Our journey started in the high expanses of a secluded valley, Tsaba, located close to Tanglang la near Rumste village. Its long and undulating valleys seem like a land lost in time.
Few birds can fly as high as the Himalayan Griffon. It cleans up the dead and decaying bodies of other creatures. The cold and hypoxic high Himalayan environment isn’t the best for decomposition of material.
Spectacularly jagged and infinitely spread, the arid landscape of Ladakh is visually stunning and very diverse. Ladakh is a sum of its parts, each one a distinct entity. The western region, closer to Kargil district called Shyam, though at a lower elevation, is as rugged a region as the higher Himalayas. The eastern part is the seemingly never ending Changthang plateau, a flat barren extension of the Tibetan plateau into Indian territory.
On our recent expedition across three areas in Ladakh (upper Shyam region between Likir and Khaltse, Chushul-Demjok and Tsaba- Puyul valleys) surveying wildlife, we got to experience this diversity first hand.
Each aspect of the mountain is a different shade of brown or purple and the frozen river a stunning white. Averaging over 4500 m its highest point touches 6500 m.
Tsaba is visited by 13 nomadic herders from the Gya-Miru region during the winters. Even though the winters are harsh here, the grass is extremely nutritious. They live in traditional yak wool rebos (tents). It is believed that rebos should have an opening on the top to let the frigid air come in. They say otherwise the herders won’t have the motivation to get out of the warm tents in mornings to face -30°C!
This is the frozen Tsaba river. It freezes so thick that one can literally slide one’s way up or down its meanders, saving time and effort.
Tsaba valley is the winter home and breeding ground for nearly 100 Argalis, the world’s biggest wild sheep. At full size, Argalis males can have horns that spiral around to a length of nearly six feet. Pictured here is a beautiful female. Ladakh is thought to have roughly 300-400 Argalis, therefore Tsaba is critical for their survival.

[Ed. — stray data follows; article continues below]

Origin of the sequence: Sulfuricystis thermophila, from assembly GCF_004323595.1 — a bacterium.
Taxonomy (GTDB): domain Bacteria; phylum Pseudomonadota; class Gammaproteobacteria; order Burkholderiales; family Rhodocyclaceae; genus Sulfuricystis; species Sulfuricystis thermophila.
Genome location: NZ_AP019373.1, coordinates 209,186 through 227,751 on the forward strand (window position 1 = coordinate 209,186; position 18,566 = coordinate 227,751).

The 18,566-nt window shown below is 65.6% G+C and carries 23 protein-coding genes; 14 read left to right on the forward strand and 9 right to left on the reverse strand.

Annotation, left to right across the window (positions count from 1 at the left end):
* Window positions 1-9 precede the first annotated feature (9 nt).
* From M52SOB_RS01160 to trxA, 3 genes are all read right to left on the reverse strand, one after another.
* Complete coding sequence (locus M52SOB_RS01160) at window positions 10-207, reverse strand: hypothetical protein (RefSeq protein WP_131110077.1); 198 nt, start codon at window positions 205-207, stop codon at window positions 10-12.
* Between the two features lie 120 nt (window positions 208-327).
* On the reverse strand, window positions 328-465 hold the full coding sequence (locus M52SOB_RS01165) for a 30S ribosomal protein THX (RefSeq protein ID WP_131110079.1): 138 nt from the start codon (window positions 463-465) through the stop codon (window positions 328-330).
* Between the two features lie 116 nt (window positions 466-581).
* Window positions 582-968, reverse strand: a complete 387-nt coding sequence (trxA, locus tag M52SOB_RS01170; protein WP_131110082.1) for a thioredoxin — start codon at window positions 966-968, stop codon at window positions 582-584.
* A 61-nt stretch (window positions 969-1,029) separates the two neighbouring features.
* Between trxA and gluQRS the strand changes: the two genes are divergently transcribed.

Locally known as Ridakhs or ‘Mountain Monarchs’ (as Dr. George Schaller named them), the Blue Sheep are one of the several mountain ungulates that have made Ladakh their home. Seen here are all males in the Dadlung region of the Puyul valley, near Miru village. The Blue Sheep are a very important source of food for their rare and elusive predator, the Snow Leopard.
The herder tents are basic yet resourceful. Made from stones wedged together to make an unshakable wall, they double up as platforms to keep utensils and other valuables.. Everything is well protected against strong winds, blizzards or dust devils.
At just above 5200 m, Kongta la is the doorway to the Chushul-Demjok region. Adjacent to this pass is the Aar valley, home to both the wild and the domestic horse! Seen here is a herd of Kiang (Tibetan Wild Ass) scampering away while a herd of livestock graze the arid slopes in the background. Chushul’s vast, undulating and at times flat pastures are ideal Kiang habitat.
With their long slender legs and streamlined bodies, wolves are master predators of the Changthang plateau. Often operating in packs, they are known to traverse distances of several hundred kilometres in search of meals.
Few birds can fly as high as the Himalayan Griffon. It cleans up the dead and decaying bodies of other creatures. The cold and hypoxic high Himalayan environment isn’t the best for decomposition of organic material.
In the Upper Shyam region, we spotted the endemic and magnificent Ladakh Urial. Like the Argali, the Urial are a species of wild mountain sheep. Much smaller in size than the Argali, the Urial have a highly restricted range. They are mainly found along the main Indus river valley between Khaltse and Upshi.
Locals are always willing to provide a warm cup of chai and long conversations. Few will hesitate to offer a place to retire for the night. They share what they had despite living a few hundred kilometres from the nearest market.
Munib is a research scholar with Nature Conservation Foundation’s High Altitude Program and studies factors that affect populations of wild mountain ungulates.
Devika is a research affiliate with Nature Conservation Foundation’s High Altitude Program and studies the population ecology of the elusive snow leopard.